When a gun shot victim comes into the Emergency Room, so much has gone wrong.
An interaction between people has gone awry. Our social fabric that keeps violence at bay, has torn. And of course, our patient’s body is experiencing a cascade of things going seriously wrong.
So as doctors, it’s natural to do everything we can to fix the patient in front of us… but shrug our shoulders at all of the other things that have gone wrong to put that person in that position. Our job, it’s common to believe, starts when the stretcher enters the door. But a new program has me rethinking that — in ways that could save millions of lives.
Massachusetts General Hospital announced the launch of the Mass General Center for Gun Violence Prevention last week. The center was a collaboration of everyone from the Boston Police Department to doctors themselves. And it's envisioned to include programs ranging from providing education for providers on treating gun violence to sponsoring gun buyback programs. The center was founded by the pediatric surgeon Peter Masiakos, who says:
"For as long as our profession has existed, our patients have depended on doctors to be sentinels against hidden societal dangers and advocates for policies that protect us against such dangers. On the front lines of patient care, we are routinely exposed to the faces affected by modern ills such as unemployment, food insecurity, substance use, racism and gun violence. We must stand front and center to better understand the determinants of gun violence and to develop the tools to impact this epidemic that is indiscriminate of race, age, creed, gender and sexual identity.”
The center itself challenges some of our implicit understandings of where healthcare providers start and end. It reminds me of the NRA's plea from last year for providers to "stay in their lane" and the heartfelt rejoinder by an ER doc that guns and violence prevention are very much a doctor's "lane." This initiative goes even farther than advocacy and treatment — it positions doctors and the hospital as responsible for actually "treating" gun violence before it starts, in all of the social, economic, cultural, and educational ways that can happen.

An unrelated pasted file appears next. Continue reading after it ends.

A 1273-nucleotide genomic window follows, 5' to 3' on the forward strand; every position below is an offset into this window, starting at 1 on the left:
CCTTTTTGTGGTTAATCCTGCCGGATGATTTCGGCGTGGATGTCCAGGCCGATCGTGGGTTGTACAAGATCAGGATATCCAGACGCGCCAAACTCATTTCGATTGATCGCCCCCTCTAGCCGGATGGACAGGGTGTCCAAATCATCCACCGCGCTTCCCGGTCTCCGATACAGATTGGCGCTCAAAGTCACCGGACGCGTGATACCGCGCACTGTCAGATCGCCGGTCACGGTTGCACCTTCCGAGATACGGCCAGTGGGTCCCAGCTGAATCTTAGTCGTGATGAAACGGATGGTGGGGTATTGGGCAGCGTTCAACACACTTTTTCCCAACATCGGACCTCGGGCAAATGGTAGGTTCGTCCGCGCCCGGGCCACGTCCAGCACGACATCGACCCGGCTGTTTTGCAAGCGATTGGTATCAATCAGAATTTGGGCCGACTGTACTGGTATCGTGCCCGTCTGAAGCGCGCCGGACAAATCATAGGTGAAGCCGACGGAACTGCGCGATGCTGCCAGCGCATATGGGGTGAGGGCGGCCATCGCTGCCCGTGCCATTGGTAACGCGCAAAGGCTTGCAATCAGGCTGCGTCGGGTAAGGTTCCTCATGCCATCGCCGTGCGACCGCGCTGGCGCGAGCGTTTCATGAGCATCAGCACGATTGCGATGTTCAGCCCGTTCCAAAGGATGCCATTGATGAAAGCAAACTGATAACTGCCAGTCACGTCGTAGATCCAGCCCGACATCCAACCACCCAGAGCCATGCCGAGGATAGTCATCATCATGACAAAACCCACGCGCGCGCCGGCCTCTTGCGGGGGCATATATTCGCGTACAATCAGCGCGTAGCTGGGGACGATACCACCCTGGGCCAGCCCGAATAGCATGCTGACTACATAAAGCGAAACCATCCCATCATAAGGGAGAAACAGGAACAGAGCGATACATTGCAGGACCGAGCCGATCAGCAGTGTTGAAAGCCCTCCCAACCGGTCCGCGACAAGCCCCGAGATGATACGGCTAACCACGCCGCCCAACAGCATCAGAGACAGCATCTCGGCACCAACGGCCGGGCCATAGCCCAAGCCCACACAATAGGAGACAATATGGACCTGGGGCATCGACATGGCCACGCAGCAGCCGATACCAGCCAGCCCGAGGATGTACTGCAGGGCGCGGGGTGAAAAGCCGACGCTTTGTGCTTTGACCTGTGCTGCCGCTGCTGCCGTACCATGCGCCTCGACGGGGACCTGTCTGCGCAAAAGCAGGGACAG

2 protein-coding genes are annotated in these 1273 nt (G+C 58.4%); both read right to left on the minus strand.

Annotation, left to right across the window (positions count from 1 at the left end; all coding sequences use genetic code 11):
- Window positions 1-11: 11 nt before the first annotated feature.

The truth is that when I first read about Mass General's project, it seemed a surprising use of hospital time and resources. But the more I thought about it, the more the initiative made sense to me. This is a collaboration among multiple stakeholders. Just as we need collaboration across the continuum of care within medicine and for any given patient case, we need collaboration across diverse stakeholders outside of medicine to really change results for our patients.
It's one more reminder that, as doctors, we need to keep asking:
- How can we be more collaborative to get better results for our patients?
- Who are the people we need to collaborate with for the best possible care?
Mass General's answers to these questions led them to a comprehensive new program. Your answers might just lead you to chatting with a colleague in the hallway. But all of us can ask the questions.
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